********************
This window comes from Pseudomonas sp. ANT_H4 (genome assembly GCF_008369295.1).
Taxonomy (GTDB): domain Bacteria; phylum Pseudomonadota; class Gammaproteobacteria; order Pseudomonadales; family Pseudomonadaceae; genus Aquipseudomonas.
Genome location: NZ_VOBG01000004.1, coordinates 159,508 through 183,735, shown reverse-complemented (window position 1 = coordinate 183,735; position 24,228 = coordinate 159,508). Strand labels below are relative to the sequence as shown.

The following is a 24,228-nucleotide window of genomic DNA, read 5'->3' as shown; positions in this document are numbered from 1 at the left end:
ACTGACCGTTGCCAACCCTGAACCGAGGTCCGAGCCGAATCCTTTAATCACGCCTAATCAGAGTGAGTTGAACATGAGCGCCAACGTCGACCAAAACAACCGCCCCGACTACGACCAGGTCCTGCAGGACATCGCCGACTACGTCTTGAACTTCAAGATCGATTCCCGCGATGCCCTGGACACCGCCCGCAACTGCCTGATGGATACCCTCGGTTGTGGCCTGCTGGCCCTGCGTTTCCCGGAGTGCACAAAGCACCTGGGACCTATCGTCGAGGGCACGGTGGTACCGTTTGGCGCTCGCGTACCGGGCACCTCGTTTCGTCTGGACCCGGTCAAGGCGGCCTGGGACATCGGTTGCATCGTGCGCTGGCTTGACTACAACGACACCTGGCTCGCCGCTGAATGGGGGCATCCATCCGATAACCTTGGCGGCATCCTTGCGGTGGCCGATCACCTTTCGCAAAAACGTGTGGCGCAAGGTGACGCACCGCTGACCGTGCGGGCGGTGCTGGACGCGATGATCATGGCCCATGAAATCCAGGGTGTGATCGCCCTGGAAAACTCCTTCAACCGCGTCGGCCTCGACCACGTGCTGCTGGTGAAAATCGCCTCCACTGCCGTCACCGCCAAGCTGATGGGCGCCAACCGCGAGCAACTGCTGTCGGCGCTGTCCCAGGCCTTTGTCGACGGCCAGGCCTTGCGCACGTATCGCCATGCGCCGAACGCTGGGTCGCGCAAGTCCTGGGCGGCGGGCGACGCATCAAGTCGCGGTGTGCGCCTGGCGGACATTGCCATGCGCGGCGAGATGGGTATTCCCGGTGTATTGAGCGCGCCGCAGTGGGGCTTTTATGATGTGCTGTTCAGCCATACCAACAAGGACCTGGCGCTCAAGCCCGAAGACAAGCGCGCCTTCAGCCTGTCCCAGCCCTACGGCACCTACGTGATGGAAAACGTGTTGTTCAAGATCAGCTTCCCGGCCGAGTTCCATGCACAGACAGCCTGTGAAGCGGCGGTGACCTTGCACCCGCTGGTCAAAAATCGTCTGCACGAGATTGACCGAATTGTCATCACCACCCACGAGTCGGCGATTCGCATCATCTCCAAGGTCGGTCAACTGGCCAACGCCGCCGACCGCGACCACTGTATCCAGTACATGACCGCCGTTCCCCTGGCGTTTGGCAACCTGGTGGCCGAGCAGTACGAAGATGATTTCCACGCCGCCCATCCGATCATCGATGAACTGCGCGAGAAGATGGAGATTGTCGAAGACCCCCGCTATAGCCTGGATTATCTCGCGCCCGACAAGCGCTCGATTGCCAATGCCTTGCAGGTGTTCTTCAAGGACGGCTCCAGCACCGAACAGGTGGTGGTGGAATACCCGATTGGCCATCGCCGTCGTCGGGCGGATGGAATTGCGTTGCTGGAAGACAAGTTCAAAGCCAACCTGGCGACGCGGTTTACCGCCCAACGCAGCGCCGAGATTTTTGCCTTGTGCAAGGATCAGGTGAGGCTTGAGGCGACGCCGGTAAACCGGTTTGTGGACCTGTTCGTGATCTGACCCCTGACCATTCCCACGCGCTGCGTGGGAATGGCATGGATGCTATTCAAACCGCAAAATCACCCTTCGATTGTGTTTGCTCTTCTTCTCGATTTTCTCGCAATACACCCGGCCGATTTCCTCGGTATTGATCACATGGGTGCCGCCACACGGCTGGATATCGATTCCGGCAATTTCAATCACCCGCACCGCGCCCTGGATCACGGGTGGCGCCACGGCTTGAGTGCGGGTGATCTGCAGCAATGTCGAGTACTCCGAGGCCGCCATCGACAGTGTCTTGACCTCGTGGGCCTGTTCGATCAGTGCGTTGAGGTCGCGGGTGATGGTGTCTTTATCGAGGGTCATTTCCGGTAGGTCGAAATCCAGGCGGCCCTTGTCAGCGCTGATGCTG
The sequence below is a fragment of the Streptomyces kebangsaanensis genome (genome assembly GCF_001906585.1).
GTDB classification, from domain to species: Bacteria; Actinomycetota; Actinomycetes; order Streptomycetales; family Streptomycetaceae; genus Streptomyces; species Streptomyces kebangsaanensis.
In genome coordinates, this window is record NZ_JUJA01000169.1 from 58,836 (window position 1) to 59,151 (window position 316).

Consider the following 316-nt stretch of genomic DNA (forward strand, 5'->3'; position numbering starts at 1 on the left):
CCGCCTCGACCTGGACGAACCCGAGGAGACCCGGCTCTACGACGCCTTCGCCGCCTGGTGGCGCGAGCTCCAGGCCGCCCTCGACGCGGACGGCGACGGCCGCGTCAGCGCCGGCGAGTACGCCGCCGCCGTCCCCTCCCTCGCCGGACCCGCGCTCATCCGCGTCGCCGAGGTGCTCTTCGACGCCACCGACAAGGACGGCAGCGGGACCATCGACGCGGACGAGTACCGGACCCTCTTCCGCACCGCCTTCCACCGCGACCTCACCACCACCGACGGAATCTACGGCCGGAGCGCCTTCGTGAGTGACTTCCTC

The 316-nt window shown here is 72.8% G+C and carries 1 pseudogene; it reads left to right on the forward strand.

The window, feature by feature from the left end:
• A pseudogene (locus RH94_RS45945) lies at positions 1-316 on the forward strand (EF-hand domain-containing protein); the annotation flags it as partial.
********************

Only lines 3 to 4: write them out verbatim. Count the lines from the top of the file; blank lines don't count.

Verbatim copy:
Genome location: NZ_VOBG01000004.1, coordinates 159,508 through 183,735, shown reverse-complemented (window position 1 = coordinate 183,735; position 24,228 = coordinate 159,508). Strand labels below are relative to the sequence as shown.

The following is a 24,228-nucleotide window of genomic DNA, read 5'->3' as shown; positions in this document are numbered from 1 at the left end: